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Why Billy Waugh will always be cooler than you

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Pick out a fictional spy or super-soldier from movies and TV. Any of them that are based in reality. Tom Clancy’s John Clark, maybe? What about Call of Duty’s Frank Woods? Not one of those men has anything on William ‘Billy’ Waugh. If you made Billy Waugh a character in some piece of fictional work, people would roll their eyes in disbelief. Mr. Waugh has a long and distinguished career serving the United States in various capacities, and today we will look at eight reasons why he will always be cooler than you. 

1) He got arrested for trying to join the Marine Corps (kind of) 

At the young age of 15, Billy Waugh was exposed to the tales of two Marines home from the Pacific theater and driven to join the military. He knew that he was too young to join the military in Texas but thought he could join at 16 in California. With not much more than some guile and determination, he headed west. 

However, in New Mexico, he found himself locked up for not having any identification and refusing to give his name to the police officer. The police went easy on him, and when he had enough money for a bus ticket home, they released him. He dedicated himself to his studies and was determined to join the military after his high school career. 

2) He was a Rakkasan in Korea 

101st Airborne Division (Air Assault) Rakkasan

Missing World War II seemed to affect Billy Waugh, but he joined the Army in 1948. His first enlistment was one of relative peace. He went to airborne school and got assigned to the 187 Infantry Regiment, which became the 187th Airborne Regimental Combat Team. When the Korean War kicked off, Billy Waugh and the rest of the 187th went to Korea.

There they participated in numerous combat drops and found themselves knee-deep in combat. How much Billy Waugh saw or participated in isn’t known, but it’s highly unlikely he escaped combat’s wrath. 

3) He served in MACV-SOG in Vietnam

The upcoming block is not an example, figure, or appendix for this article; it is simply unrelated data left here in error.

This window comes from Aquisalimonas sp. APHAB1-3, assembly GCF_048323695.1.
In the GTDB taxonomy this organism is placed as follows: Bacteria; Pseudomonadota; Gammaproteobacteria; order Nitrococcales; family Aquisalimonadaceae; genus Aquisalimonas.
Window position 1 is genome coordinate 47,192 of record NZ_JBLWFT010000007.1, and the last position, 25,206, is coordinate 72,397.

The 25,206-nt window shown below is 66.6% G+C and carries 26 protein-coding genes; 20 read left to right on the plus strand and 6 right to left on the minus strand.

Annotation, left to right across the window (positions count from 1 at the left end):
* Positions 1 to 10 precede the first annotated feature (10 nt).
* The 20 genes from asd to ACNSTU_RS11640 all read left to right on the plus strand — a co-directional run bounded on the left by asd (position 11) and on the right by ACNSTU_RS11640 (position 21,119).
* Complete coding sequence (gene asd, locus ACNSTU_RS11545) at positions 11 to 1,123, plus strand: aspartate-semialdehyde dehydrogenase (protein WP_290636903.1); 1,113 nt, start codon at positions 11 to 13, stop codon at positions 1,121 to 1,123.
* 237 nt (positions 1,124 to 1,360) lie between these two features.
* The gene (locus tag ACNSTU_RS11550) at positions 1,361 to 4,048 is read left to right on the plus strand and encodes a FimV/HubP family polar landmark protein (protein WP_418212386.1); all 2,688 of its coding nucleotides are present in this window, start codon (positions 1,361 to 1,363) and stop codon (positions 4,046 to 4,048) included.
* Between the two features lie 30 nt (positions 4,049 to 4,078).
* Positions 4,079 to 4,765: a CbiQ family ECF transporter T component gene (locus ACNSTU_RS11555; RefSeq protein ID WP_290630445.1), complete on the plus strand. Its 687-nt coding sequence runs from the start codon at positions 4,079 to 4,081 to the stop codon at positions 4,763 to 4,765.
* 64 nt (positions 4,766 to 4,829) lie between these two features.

Billy Waugh MACV-SOG Vietnam

After Korea, Billy Waugh heard about this new-fangled unit called Special Forces from two of its members. The unit needed platoon sergeants, and he was more than willing to fill the gap. He earned his Green Beret in 1954 and was assigned to the 10th Special Forces Group in West Germany. 

As Vietnam kicked off, he was sent to the front as part of an A-Team. There he found himself nearly killed in some ferocious fighting against Chinese-reinforced Vietnamese. After healing up, he joined MACV-SOG and would become their command sergeant major. He undoubtedly participated, planned, and oversaw operations throughout Vietnam. 

Related: Operation Junction City: Vietnam’s only large-scale airborne operation

4) Billy Waugh conducted the first combat HALO drop 

As the command sergeant major of MACV-SOG, he participated in the first combat high altitude low opening jump. Billy Waugh lept from the back of a C-130 into enemy territory as part of an elite team of SOG commandos. 

HALO jump Air Force pararescuemen
Pararescuemen from the 38th Rescue Squadron and the 58th Rescue Squadron, Nellis Air Force Base, NV., jump from a HC-130P/N for a High Altitude Low Opening free-fall drop from 12,999 feet in support of Operation Enduring Freedom. PJs use a variety of jumps depending on the mission. (USAF Photograph by Staff Sgt. Jeremy T. Lock)